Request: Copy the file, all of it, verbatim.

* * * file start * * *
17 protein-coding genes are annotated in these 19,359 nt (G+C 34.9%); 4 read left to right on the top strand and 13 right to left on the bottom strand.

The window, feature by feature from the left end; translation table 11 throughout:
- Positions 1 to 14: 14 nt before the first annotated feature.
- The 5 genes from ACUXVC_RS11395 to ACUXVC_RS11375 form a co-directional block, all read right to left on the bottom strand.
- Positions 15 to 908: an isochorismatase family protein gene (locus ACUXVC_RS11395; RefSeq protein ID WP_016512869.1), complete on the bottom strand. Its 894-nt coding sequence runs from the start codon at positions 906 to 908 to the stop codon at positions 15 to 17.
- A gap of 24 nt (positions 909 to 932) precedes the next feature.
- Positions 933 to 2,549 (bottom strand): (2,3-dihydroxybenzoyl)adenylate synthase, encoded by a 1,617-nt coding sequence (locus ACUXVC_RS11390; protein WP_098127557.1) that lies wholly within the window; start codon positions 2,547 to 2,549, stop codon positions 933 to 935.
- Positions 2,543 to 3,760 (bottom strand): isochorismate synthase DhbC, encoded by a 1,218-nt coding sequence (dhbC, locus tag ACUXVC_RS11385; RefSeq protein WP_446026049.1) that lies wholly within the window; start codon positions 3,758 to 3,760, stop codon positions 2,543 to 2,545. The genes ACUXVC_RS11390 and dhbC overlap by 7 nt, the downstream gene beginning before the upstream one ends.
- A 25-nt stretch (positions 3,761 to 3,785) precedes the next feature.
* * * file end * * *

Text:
17 protein-coding genes are annotated in these 19,359 nt (G+C 34.9%); 4 read left to right on the top strand and 13 right to left on the bottom strand.

The window, feature by feature from the left end; translation table 11 throughout:
- Positions 1 to 14: 14 nt before the first annotated feature.
- The 5 genes from ACUXVC_RS11395 to ACUXVC_RS11375 form a co-directional block, all read right to left on the bottom strand.
- Positions 15 to 908: an isochorismatase family protein gene (locus ACUXVC_RS11395; RefSeq protein ID WP_016512869.1), complete on the bottom strand. Its 894-nt coding sequence runs from the start codon at positions 906 to 908 to the stop codon at positions 15 to 17.
- A gap of 24 nt (positions 909 to 932) precedes the next feature.
- Positions 933 to 2,549 (bottom strand): (2,3-dihydroxybenzoyl)adenylate synthase, encoded by a 1,617-nt coding sequence (locus ACUXVC_RS11390; protein WP_098127557.1) that lies wholly within the window; start codon positions 2,547 to 2,549, stop codon positions 933 to 935.
- Positions 2,543 to 3,760 (bottom strand): isochorismate synthase DhbC, encoded by a 1,218-nt coding sequence (dhbC, locus tag ACUXVC_RS11385; RefSeq protein WP_446026049.1) that lies wholly within the window; start codon positions 3,758 to 3,760, stop codon positions 2,543 to 2,545. The genes ACUXVC_RS11390 and dhbC overlap by 7 nt, the downstream gene beginning before the upstream one ends.
- A 25-nt stretch (positions 3,761 to 3,785) precedes the next feature.